Later, in large part because of concerns Sheriff Knight expressed about putting such a referendum on the 2016 General Election ballot, the Sarasota County commissioners chose not to proceed with the initiative. For example, Knight told the News Leader that he was worried the contentious nature of the presidential campaign might lead to voters choosing not to participate in the November election.
Board members’ concurrence
His “light bulb moment” about the jail issues, Moran pointed out on Nov. 7, was the realization that the County Commission has no control over the Sheriff’s Office, the Office of the State Attorney, the Public Defender’s Office and Court Administration. “None of those,” he emphasized. Yet, they are the entities within the county with the most influence on the jail population. The only control the County Commission has, he continued, regards whether to construct a new detention facility.
Commissioner Alan Maio said Moran “makes a great suggestion” about hiring a consultant to help the board.
“I am on the exact same page,” Commissioner Charles Hines added. “I think a workshop would probably be appropriate.”
Hines then noted that staff is providing the board a report each week on the jail population, using data from the Sheriff’s Office.
On Oct. 25, the inmate total was 1,043, with an average of 1,022.875 for the week of Oct. 25 through Nov. 1.
As Knight has pointed out twice in the past year, violation of probation cases have been a significant factor in the rising inmate figure. The average number of adult males incarcerated for those violations the last week of October was 105, the report showed; for adult females, 29.875.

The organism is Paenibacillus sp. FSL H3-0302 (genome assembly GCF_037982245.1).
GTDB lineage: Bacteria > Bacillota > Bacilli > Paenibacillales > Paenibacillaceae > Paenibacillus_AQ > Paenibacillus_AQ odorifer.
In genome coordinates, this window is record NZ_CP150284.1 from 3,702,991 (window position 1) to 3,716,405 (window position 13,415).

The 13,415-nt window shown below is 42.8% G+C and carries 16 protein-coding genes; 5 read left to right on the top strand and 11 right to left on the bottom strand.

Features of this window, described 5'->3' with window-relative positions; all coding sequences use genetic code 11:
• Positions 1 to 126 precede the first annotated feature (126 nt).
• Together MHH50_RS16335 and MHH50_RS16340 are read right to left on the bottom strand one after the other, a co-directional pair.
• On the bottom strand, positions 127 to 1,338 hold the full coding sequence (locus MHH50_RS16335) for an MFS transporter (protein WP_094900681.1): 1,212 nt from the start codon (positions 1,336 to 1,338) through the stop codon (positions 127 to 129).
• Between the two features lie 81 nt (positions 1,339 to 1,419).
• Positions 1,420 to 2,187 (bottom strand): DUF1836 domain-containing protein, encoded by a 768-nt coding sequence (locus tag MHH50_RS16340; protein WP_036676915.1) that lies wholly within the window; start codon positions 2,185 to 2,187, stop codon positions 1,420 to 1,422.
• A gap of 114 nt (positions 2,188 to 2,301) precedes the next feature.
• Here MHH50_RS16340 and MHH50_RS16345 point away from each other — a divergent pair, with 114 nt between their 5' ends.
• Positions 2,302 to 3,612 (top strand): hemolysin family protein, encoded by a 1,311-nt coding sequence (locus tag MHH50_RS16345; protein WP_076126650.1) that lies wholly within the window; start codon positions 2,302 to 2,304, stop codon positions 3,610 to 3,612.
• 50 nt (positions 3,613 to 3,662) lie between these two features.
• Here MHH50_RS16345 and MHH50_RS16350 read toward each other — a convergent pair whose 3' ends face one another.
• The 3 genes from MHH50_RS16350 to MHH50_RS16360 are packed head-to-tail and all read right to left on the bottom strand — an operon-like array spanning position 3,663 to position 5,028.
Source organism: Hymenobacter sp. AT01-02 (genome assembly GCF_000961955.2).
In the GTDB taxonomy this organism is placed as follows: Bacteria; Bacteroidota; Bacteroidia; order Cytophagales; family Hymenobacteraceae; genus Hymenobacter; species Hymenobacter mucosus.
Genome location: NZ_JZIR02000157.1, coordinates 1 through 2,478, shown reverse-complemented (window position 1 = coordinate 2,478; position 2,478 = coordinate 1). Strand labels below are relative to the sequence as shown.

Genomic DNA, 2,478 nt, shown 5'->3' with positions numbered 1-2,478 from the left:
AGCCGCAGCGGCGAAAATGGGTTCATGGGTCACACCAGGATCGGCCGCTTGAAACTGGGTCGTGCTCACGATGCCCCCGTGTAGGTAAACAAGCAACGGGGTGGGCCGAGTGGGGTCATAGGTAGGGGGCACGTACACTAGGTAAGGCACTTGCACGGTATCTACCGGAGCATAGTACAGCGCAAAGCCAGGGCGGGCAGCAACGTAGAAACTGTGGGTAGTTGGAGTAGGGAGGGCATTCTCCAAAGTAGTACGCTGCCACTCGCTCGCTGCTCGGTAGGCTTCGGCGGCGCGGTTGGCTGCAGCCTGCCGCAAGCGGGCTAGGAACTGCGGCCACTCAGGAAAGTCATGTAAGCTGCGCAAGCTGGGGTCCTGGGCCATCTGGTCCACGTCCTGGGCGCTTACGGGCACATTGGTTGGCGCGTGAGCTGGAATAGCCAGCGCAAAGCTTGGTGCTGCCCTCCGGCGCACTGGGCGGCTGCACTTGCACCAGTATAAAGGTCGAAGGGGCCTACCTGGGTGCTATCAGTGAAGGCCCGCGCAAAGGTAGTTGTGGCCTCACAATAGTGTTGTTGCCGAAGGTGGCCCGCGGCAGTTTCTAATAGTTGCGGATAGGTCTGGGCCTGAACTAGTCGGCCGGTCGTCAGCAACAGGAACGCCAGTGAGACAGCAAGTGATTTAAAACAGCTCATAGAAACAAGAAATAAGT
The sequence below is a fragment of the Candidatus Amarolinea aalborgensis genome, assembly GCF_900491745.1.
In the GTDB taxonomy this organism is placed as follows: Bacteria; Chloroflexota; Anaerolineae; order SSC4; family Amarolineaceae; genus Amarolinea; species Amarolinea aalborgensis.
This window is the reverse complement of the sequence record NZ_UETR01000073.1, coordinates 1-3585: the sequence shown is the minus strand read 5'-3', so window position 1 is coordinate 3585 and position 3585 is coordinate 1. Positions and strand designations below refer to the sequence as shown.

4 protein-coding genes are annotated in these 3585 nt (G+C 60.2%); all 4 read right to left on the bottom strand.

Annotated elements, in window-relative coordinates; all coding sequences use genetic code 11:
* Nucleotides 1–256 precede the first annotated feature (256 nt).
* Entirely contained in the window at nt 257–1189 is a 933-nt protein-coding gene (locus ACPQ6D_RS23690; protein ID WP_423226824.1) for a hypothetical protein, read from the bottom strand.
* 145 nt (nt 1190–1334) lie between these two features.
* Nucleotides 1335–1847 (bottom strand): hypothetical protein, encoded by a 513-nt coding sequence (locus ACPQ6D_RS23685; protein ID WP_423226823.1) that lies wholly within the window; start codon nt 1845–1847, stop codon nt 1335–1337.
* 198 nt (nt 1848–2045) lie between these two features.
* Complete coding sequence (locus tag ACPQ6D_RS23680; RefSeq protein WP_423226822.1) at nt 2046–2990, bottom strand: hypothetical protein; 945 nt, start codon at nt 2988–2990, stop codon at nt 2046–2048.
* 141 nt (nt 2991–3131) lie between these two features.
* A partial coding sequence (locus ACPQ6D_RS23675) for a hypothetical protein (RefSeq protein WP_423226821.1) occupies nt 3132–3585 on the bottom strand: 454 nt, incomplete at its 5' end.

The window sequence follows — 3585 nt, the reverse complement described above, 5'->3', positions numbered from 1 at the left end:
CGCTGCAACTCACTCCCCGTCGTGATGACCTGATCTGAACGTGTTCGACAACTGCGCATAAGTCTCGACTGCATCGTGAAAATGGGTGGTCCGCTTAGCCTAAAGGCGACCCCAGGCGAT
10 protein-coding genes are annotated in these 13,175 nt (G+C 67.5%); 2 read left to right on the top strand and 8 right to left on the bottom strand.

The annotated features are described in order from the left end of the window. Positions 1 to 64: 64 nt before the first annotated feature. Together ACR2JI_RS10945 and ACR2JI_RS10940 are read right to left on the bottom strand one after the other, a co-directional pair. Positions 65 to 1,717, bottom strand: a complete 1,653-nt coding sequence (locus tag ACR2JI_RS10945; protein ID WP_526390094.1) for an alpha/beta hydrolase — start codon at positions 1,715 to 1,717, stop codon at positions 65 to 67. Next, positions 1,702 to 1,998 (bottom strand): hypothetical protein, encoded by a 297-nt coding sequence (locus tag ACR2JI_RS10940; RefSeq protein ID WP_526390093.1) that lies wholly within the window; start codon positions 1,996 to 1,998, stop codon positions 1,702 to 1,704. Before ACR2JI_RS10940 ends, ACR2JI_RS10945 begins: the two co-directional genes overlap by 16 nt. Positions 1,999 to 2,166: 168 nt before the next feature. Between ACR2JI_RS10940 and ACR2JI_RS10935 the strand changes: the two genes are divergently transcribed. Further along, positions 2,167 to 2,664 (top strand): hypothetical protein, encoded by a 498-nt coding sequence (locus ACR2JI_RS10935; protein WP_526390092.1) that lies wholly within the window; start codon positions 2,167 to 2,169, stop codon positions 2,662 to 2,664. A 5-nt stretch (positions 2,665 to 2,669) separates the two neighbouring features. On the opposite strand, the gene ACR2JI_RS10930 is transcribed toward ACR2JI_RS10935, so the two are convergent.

The commission needs to consider both short-term and long-term responses to the inmate population, Hines continued.
“We’ve implemented several types of programs,” he added, referring to jail diversion initiatives — including a daily new Violation of Probation Court — in the 2019 fiscal year, which began on Oct. 1.
The Violation of Probation Court “may make a difference,” Hines said, “but only in the short-term.”
Then Hines noted that he had discussed the issues with County Administrator Lewis, who already had staff researching materials produced over the years, as well as prior board discussions, regarding a new jail. Included in those documents, Hines added, is information about the location of the Central Energy Plant — or “chiller” — in downtown Sarasota. It stands next to the Criminal Justice Center and the east wing of the jail, at the corner of Main Street and East Avenue.
That facility provides air conditioning to a number of county facilities, including the jail, the Silvertooth Judicial Center and the Terrace Building, which houses the main offices of the supervisor of elections, tax collector and property appraiser.
The commission in June agreed to construct a new facility on the surface of the county’s Ringling Boulevard parking lot, across from the offices of the Florida Department of Health in Sarasota County on School Avenue.
“Is that space sufficient to expand the jail?” Hines asked, referring to the current chiller’s location. “We need some experts here.”
Commission Chair Nancy Detert noted the jail diversion programs the board has funded, adding, “You have to give [them] time to kind of vegetate.”
She suggested waiting six months before considering whether to proceed with a discussion about hiring a consultant. “I would feel more comfortable [then].”
Nonetheless, the majority of the board members indicated a desire not to delay the timeline for the discussion.